Tavern focuses on good beer, food, conversation
By Jeffrey V. Smith
COAL CREEK CANYON
Annette and Tom Lambeth walked away from their careers on the East Coast to “semi-retire” in Colorado and reinvent their lives. Now they’re working harder than ever to make Last Stand Tavern, their recently-opened business in Coal Creek Canyon, the perfect place for neighborhood residents to gather for “good food, good beer, and good conversation.”
The tavern, located in the former Westfalen Hof restaurant, is a sports bar serving traditional American food—including traditional Philly cheese steaks, hand-made burgers and other house-made selections—along with a large variety of beer. Thirteen large-screen TVs ensure a view of multiple sports, including local teams, major events, pay-per-view happenings and just about anything else, from most any seat in the house. There’s a separate, yet open, bar room and a large dining area featuring a wall of windows framing spectacular mountain scenery. A large, sunny deck is steps away from both and shares the same unobstructed views as the dining area.
“Our tag line is actually, ‘It’s not just a sports tavern, it’s a destination,” Annette said. “For people in the canyon, this is kind of their family room and a place they can meet their neighbors. Several neighbors have met each other that have never had the opportunity to do so. But for people that are coming from Arvada or Westminster or Golden, it’s a destination. You’re not just going to stumble across us. You are going to have to really come into the canyon and make this a place you want to go.”
According to the Lambeths, Last Stand Tavern was born in the basement of their Philadelphia home many years ago. As an “avid home brewer,” Tom was known to always have a selection of beer on tap for his family, friends and neighbors. As the venue for their annual holiday parties, Last Stand Tavern became “the place to be for great beer, good food, drinks and plenty of holiday cheer.” The concept and spirit of the original—including Tom’s enormous beer can collection—has now been reinvented in Coal Creek Canyon.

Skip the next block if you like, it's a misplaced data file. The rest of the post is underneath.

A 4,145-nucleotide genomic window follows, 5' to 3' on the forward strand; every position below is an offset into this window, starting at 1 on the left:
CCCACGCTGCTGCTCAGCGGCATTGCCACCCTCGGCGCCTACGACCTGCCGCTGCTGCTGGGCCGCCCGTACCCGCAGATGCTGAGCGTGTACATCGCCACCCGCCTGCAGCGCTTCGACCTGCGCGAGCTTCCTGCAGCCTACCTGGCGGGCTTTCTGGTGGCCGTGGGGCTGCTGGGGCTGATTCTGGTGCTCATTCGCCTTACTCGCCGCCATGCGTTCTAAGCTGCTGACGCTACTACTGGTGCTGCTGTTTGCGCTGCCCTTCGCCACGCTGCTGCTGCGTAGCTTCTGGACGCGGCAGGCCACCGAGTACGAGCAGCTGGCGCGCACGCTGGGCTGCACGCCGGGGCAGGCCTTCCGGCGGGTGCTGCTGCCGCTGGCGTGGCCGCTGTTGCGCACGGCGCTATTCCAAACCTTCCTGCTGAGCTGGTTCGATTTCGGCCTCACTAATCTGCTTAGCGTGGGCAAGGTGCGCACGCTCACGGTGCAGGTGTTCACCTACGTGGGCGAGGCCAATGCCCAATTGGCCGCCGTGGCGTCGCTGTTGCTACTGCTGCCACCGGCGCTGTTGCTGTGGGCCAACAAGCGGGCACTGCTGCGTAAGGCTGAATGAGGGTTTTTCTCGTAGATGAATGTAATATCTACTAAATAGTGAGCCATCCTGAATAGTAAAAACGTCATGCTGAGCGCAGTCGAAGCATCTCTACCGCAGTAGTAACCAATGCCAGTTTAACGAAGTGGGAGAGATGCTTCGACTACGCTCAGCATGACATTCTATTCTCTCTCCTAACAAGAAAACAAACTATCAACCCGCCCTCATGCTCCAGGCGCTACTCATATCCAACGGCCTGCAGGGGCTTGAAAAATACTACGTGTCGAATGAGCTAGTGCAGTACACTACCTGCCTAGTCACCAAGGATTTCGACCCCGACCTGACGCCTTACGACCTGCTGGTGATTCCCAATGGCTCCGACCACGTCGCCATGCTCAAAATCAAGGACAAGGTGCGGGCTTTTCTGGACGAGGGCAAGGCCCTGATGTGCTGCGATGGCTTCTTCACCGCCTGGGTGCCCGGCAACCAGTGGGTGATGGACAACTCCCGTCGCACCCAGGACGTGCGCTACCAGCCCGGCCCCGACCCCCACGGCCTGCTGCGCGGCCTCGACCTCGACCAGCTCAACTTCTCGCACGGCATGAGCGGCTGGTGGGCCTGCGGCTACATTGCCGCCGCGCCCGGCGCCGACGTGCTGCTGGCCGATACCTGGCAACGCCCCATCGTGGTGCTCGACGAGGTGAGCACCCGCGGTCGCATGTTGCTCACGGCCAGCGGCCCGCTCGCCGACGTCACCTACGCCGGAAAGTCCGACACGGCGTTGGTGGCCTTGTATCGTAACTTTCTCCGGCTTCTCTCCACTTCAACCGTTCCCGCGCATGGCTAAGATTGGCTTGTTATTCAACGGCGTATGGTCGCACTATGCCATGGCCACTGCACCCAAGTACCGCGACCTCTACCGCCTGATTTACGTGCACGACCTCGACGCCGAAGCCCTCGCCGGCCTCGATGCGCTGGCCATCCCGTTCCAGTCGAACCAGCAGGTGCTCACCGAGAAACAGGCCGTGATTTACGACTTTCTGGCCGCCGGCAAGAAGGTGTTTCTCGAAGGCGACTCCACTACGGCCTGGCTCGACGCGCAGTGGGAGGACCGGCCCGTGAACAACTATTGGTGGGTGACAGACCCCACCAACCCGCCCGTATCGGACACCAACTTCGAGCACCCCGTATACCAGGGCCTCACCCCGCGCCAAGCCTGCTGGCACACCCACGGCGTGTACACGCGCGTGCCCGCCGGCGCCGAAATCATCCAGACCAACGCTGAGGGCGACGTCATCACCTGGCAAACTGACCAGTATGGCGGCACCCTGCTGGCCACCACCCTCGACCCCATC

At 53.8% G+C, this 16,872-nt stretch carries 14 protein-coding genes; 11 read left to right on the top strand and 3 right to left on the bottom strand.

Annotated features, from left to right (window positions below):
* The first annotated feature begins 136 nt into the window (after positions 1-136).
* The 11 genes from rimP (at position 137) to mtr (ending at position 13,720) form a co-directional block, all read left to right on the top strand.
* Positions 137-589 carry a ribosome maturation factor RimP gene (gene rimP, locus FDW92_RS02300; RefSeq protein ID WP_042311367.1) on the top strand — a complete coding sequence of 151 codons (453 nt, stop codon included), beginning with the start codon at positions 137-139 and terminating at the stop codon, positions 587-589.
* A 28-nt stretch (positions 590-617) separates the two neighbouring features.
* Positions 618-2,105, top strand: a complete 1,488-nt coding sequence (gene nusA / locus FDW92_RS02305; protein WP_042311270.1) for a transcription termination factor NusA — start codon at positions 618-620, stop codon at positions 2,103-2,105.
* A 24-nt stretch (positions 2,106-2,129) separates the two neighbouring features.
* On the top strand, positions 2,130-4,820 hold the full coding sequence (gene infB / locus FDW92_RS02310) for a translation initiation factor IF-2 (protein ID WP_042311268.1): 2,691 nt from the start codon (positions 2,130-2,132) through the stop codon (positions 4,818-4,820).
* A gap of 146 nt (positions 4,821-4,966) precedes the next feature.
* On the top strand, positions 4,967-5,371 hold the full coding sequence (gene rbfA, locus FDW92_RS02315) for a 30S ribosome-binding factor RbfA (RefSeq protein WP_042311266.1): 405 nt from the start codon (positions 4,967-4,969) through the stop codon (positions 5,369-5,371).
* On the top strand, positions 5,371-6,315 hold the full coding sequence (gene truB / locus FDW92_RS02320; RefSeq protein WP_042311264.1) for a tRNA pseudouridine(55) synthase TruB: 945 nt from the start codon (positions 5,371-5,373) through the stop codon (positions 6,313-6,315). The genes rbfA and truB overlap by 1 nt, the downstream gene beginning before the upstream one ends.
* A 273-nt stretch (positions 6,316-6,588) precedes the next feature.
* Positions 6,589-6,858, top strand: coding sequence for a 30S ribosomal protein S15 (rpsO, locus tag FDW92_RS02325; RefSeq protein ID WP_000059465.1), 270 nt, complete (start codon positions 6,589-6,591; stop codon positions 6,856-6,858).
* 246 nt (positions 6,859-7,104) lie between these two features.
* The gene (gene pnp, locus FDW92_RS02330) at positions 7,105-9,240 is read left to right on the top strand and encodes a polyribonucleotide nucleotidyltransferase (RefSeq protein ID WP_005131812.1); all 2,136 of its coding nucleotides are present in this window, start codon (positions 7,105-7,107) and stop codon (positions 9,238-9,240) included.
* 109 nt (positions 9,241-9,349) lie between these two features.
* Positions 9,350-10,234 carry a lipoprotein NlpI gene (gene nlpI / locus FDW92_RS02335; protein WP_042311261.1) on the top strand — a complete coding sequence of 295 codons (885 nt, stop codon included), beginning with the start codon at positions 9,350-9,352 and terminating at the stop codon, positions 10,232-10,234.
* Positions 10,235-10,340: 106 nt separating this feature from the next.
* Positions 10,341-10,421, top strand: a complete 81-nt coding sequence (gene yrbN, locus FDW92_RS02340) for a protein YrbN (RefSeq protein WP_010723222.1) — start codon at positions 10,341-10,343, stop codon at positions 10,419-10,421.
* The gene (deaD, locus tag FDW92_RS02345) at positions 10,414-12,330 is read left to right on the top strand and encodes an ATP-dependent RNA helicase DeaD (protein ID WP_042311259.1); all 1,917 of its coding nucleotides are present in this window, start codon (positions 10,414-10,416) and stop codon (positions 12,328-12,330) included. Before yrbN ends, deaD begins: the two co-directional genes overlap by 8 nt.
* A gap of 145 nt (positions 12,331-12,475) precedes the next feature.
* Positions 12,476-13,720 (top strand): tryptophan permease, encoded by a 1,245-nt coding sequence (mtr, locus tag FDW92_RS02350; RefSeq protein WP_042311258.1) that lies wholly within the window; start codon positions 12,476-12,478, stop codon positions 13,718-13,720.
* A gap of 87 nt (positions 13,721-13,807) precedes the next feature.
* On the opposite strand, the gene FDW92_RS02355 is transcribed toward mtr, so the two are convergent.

The Lambeths move to Colorado was not surprising for those who know them. The couple fell in love with the state and the West decades ago during family ski and snowboarding trips, which they took multiple times a year. Their son, Troy, and daughter, Micaela, were equally captivated by this part of the country, and decided to go to college in Leadville and Bozeman respectively. Micaela ultimately transferred to a school in Gunnison.
“We both came to the conclusion that we always wanted to come out and see them, but we just didn’t see them enough, so we decided to kind of semi-retire. We gave up our careers back East about four years ago and then moved out here to be closer to the kids,” Tom explained. “We don’t consider ourselves locals, but I guess we are because we’re not just here for seven days and then going home.”
Although they love the state, the Lambeths have had to adjust to living here. “It took us a while to get used to it.,” Tom said. “Colorado is very laid back and we’re east coast mentality. We’re go, go, go, go, but we’ve slowed down a little, except for now. Now the after-burners have kicked in. We love it here.”